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Pairs of Angles

# Pairs of Angles

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07/15/2014

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PAIRS OF ANGLES
Ingeometry,certain pairs of angles can have special relationships. Using our knowledge ofacute, right, and obtuse angles, along with properties of parallel lines, we will begin to studythe relations between pairs of angles.
Complementary Angles
Two angles are complementary angles if their degree measurements add up to 90°. That is, ifwe attach both angles and fit them side by side (by putting the vertices and one side on topof each other), they will form a right angle. We can also say that one of the angles is thecomplement of the other.
Complementary anglesare angleswhose sumis 90°

Supplementary Angles
Anotherspecial pairof angles iscalled supplementary angles. One angle is said to be the supplement of the other if the sumof their degree measurements is 180°. In other words, if we put the angles side by side, theresult would be a straight line.
Supplementary angles are angles whose sum is 180°

Vertical Angles
Vertical angles are the angles opposite of each other at the intersection of two lines. Theyare called vertical angles because they share a common vertex. Vertical angles always haveequal measures.
∠
JKL and
∠
MKN are vertical angles. Another pair of verticalangles in the picture is
∠
JKM and
∠
LKN.

Alternate Interior Angles
Alternate interior angles are formed when there exists a transversal. They are the angles onopposite sides of the transversal, but inside the two lines the transversal intersects.Alternate interior angles are congruent to each other if (and only if) the two linesintersected by the transversal are parallel.An easy way of identifying alternate interiorangles is by drawing the letter "Z" (forwardsand backwards) on the lines as shown below.
In the figure on the left,
∠
∠
GHD arealternate interior angles. Note that
∠
CDH and
∠
EHD are also alternate interior angles. The figure on the right has alternate interior anglesthat are congruent because there is a set of parallel lines.
Alternate Exterior Angles
Similar to alternate interior angles, alternateexterior angles are also congruent to each other if(and only if) the two lines intersected by thetransversal are parallel. These angles are onopposite sides of the transversal, but outside thetwo lines the transversal intersects.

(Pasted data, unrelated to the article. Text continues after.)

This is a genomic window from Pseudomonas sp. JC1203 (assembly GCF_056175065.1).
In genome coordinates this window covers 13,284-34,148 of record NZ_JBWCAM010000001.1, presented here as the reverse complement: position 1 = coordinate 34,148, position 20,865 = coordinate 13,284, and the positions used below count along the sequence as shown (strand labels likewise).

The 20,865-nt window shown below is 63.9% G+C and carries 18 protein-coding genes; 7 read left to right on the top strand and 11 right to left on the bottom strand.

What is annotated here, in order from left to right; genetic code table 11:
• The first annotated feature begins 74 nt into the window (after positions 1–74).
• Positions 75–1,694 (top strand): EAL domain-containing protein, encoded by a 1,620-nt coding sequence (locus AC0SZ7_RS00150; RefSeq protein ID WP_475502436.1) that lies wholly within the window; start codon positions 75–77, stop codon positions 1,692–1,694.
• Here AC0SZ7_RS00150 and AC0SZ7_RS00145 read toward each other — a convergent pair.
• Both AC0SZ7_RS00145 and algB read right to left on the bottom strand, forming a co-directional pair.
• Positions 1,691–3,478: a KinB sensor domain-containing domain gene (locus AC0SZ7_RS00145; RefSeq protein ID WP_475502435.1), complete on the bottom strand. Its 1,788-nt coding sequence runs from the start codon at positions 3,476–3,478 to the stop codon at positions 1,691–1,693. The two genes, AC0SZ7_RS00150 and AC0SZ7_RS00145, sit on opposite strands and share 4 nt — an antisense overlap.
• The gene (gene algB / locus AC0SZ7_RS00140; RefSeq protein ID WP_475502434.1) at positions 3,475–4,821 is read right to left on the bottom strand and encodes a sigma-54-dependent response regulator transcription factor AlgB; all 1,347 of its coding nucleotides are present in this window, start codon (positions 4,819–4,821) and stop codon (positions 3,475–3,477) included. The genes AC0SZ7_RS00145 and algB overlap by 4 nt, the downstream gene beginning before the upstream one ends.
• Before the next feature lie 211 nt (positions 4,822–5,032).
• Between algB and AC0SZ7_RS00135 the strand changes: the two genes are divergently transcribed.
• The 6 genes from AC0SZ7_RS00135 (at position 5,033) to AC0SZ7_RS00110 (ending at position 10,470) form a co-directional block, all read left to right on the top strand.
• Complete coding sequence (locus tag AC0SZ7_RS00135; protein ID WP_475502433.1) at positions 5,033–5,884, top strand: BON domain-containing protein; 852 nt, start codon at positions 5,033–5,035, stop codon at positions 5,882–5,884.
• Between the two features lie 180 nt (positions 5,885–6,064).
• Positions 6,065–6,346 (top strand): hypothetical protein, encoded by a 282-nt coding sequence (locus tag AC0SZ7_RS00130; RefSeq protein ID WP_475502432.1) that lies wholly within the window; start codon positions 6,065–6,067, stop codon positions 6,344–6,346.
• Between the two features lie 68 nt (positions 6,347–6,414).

In the figure on the left,
∠
∠
GHF are alternate exterior angles. So are
∠
CDB and
∠
EHF.The figure on the left does not have alternate enterior angles that are congruent, but the figureon the right does.
Corresponding Angles
Corresponding angles are the pairs of angles on the same sideof the transversal and on corresponding sides of the twoother lines. These angles are equal in degree measure whenthe two lines intersected by the transversal are parallel.It may help to draw the letter "F" (forwards and backwards)in order to help identify corresponding angles. This method isillustrated below.
Drawing the letter "F" backwards helps us see that
∠
∠
EHF are corresponding angles.We have three other pairs of corresponding angles in this figure.
Now that we have familiarized ourselves with pairs of angles, let's practice applying some oftheir properties in the following exercises.

Segment BisectorDefinition of Segment Bisector

A Segment Bisector is a line or a ray or a segment that divides a line segment into twoequal parts.

A segment bisector always passes through the midpoint of a line segment.

If a segment bisector crosses the segment at 900, then it is called as perpendicularbisector of the segment.
Example of Segment Bisector

In the given figure, the line segment DE is the bisector of the segment AC as itintersects the line segment AC at its midpoint B.
Solved Example on Segment Bisector
What is the length of AB, if line
l
is the segment bisector and AO = 6 units?
Solution:

Step 1:
Line
l
divides AB into two equal parts and O is the midpoint of AB.[As the segment bisector passes through the midpoint of the segment.]
Step 2:
AB = 2(AO) = 2(6) = 12 [Substitute AO = 6.]
Step 3:
So, the length of AB is 12 units.
Angle BisectorsDefinition of Angle Bisector

Angle Bisector is a ray that divides an angle into two equal parts.

Angle bisector is also called the internal angle bisector.

Angle bisectors of a triangle intersect at a point called incenter of the triangle.

A line or a line segment can also be an angle bisector at times. For example, the anglebisectors of polygons are line segments.
Examples of Angle Bisector